Poverty and Inequality in Australia
This unit of work educates students and families about how poverty and inequality exist in Australia and how we can actively reduce the number of people living in poverty and inequality.
Our partner Anti-Poverty Week aims to support the Australian community to have an increased understanding and take action collectively to end it. Since 2002, they’ve been active every year in the week around the 17th of October, the United Nations Day for the Eradication of Poverty.
Our other partner, the ACOSS/UNSW Poverty and Inequality Partnership, seeks to increase awareness of the issues of poverty and inequality through research and advocacy, including through regular publications with the latest data on poverty and inequality in Australia.
This year, we would like every classroom to dedicate a week to teach their students about poverty and inequality in Australia and how to reduce them.
The UN’s Global Goals aim to end poverty, protect the planet and ensure prosperity for everyone by 2030. More than 700 million people, or 10 per cent of the world population, still live in extreme poverty today, struggling to fulfil the most basic needs like health, education, and access to water and sanitation, to name a few. In Australia, wealth is divided much more unequally than income. The highest 20% of people in households ranked by wealth has 6 times the wealth of the middle 20% and 90 times that of the lowest 20% (ACOSS/UNSW 2020, Inequality in Australia, overview).
At the lowest end of the income ladder, many Australians experience economic disadvantage at some stage in their lives – often due to unemployment, illness or disability, or a relationship breakdown. It is temporary for most of us, and we are back on our feet in a short time, especially if we have savings and family and friends to help. However, as ACOSS/UNSW reported in February 2020, as of 2017-18, there were 3.24 million people (13.6%), including 774,000 children (17.7%), living below the poverty line. That is one in 8 people, including one in six children (ACOSS/UNSW 2020, Inequality in Australia, overview).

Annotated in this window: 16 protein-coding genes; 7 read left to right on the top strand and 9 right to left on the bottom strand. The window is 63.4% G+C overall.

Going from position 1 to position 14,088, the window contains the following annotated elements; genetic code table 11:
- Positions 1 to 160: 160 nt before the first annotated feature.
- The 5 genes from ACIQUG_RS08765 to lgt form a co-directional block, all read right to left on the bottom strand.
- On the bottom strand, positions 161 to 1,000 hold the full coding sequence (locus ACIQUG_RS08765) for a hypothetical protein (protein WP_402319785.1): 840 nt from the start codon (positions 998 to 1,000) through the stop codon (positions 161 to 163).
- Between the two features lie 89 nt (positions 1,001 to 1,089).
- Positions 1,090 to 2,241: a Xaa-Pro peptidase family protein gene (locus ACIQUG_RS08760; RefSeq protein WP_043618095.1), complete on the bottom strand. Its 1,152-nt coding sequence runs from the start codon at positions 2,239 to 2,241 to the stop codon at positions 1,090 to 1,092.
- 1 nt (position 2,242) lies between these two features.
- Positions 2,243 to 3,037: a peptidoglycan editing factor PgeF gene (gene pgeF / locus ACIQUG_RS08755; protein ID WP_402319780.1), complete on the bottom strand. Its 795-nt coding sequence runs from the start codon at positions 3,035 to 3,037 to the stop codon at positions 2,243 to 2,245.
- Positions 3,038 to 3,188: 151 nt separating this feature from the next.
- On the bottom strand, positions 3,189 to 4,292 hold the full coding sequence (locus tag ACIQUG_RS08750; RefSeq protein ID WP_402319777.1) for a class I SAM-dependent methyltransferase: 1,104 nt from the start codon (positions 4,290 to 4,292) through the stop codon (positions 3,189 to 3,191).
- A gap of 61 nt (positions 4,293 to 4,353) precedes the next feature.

The HPE, Mathematics and Literacy unit teaches students about the effects of poverty and what constitutes living in poverty in Australia. Students take a look at real-life stories, analyse and interpret current data to discover the realities of living and experiencing poverty. Throughout the lessons, students will discuss future impact-driven initiatives that aim to raise awareness and reduce the effects of poverty in order to create better opportunities for all people living in Australia.
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